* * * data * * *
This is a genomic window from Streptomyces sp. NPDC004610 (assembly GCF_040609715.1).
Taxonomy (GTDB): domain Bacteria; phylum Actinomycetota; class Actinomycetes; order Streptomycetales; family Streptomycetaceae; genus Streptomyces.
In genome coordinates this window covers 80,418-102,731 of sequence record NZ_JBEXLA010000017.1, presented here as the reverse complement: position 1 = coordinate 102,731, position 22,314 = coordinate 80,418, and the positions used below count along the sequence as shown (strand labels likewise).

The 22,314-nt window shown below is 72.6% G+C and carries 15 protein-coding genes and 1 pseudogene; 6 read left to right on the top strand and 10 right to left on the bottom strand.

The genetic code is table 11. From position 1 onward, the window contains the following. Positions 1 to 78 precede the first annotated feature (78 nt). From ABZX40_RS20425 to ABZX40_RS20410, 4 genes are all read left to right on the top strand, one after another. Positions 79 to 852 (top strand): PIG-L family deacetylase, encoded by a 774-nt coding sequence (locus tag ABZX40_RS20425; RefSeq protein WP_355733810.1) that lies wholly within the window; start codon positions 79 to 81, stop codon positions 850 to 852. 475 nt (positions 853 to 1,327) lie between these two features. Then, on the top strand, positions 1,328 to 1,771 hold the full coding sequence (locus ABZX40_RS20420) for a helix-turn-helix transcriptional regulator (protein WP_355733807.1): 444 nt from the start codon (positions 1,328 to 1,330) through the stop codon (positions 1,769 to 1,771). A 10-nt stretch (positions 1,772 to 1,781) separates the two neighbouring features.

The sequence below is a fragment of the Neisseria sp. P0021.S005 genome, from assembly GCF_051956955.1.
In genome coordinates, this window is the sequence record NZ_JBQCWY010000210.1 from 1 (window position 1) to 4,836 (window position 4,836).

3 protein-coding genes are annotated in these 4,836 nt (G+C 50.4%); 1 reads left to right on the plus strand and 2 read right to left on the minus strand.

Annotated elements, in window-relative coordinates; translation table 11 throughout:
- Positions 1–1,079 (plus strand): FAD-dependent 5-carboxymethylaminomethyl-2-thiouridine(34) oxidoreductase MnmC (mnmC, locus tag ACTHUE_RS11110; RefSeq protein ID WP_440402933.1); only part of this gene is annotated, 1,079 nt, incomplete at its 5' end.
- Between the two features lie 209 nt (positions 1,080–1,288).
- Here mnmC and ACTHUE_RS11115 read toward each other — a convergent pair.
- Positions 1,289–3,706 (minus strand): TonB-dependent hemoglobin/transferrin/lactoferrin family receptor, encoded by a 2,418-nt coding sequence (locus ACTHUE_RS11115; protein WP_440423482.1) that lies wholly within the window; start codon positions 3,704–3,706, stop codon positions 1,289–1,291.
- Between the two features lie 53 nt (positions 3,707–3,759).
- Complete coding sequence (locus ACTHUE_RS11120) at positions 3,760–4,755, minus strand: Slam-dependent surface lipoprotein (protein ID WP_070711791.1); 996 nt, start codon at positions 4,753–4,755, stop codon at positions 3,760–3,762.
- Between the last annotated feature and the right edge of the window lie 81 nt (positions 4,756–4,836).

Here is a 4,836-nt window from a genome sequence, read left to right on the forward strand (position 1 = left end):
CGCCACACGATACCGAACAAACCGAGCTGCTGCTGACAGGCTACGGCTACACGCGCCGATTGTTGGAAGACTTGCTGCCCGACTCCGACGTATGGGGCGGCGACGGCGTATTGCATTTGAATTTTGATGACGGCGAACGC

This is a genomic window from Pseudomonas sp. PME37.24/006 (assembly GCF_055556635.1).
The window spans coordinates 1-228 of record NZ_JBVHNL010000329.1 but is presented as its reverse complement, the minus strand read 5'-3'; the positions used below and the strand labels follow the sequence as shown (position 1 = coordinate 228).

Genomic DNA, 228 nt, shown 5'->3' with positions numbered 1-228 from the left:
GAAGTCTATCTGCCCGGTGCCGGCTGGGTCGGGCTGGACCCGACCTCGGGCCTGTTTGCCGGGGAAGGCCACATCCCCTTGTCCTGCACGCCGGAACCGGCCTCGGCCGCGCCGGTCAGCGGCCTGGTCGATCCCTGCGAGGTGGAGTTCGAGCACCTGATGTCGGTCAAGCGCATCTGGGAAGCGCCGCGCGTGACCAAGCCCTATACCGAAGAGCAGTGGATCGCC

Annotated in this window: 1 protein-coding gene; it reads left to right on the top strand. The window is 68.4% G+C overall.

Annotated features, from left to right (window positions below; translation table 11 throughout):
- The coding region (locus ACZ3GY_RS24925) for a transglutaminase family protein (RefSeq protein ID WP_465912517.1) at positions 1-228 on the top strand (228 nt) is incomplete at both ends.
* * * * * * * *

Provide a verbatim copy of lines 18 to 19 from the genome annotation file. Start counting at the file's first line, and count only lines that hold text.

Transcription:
CGCCACACGATACCGAACAAACCGAGCTGCTGCTGACAGGCTACGGCTACACGCGCCGATTGTTGGAAGACTTGCTGCCCGACTCCGACGTATGGGGCGGCGACGGCGTATTGCATTTGAATTTTGATGACGGCGAACGC

This is a genomic window from Pseudomonas sp. PME37.24/006 (assembly GCF_055556635.1).